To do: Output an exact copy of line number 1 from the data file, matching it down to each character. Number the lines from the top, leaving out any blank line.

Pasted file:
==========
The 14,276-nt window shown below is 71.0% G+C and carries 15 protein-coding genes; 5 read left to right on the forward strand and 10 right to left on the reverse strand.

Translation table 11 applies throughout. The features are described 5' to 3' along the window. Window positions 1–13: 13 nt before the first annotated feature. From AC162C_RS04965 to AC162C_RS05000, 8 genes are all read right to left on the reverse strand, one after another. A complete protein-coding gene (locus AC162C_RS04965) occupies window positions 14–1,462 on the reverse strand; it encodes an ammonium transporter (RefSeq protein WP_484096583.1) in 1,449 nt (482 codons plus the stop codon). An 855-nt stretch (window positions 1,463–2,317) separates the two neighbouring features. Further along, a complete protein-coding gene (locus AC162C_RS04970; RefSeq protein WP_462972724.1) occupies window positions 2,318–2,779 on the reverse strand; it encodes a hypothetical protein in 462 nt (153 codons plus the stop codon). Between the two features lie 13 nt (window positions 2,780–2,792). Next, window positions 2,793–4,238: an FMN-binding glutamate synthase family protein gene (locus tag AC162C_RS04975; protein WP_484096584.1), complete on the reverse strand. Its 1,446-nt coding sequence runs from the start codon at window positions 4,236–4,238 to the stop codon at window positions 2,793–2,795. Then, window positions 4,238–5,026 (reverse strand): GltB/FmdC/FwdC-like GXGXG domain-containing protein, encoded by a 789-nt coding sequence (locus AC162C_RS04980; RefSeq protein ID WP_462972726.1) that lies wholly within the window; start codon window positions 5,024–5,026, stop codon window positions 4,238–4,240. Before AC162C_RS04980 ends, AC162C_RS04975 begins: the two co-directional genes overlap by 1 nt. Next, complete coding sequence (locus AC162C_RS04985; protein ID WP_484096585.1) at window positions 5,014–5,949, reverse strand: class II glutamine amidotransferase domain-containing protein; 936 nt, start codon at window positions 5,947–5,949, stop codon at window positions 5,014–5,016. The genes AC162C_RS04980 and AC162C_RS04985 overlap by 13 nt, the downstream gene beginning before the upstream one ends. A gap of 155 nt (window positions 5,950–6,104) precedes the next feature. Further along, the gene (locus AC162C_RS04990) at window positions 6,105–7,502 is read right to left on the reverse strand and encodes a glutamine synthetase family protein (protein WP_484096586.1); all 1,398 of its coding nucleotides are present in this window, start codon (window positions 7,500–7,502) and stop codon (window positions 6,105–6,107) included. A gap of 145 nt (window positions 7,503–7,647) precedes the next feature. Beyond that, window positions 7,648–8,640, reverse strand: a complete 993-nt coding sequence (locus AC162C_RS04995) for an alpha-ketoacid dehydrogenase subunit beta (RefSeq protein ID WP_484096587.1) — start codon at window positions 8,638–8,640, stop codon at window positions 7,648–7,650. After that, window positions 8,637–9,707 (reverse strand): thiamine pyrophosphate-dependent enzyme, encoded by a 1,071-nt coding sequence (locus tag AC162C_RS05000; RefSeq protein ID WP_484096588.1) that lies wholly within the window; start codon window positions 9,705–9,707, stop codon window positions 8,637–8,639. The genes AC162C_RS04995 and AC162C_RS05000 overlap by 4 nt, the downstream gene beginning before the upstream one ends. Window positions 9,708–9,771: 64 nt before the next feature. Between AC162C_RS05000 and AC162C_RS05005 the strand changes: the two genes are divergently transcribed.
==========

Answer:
The 14,276-nt window shown below is 71.0% G+C and carries 15 protein-coding genes; 5 read left to right on the forward strand and 10 right to left on the reverse strand.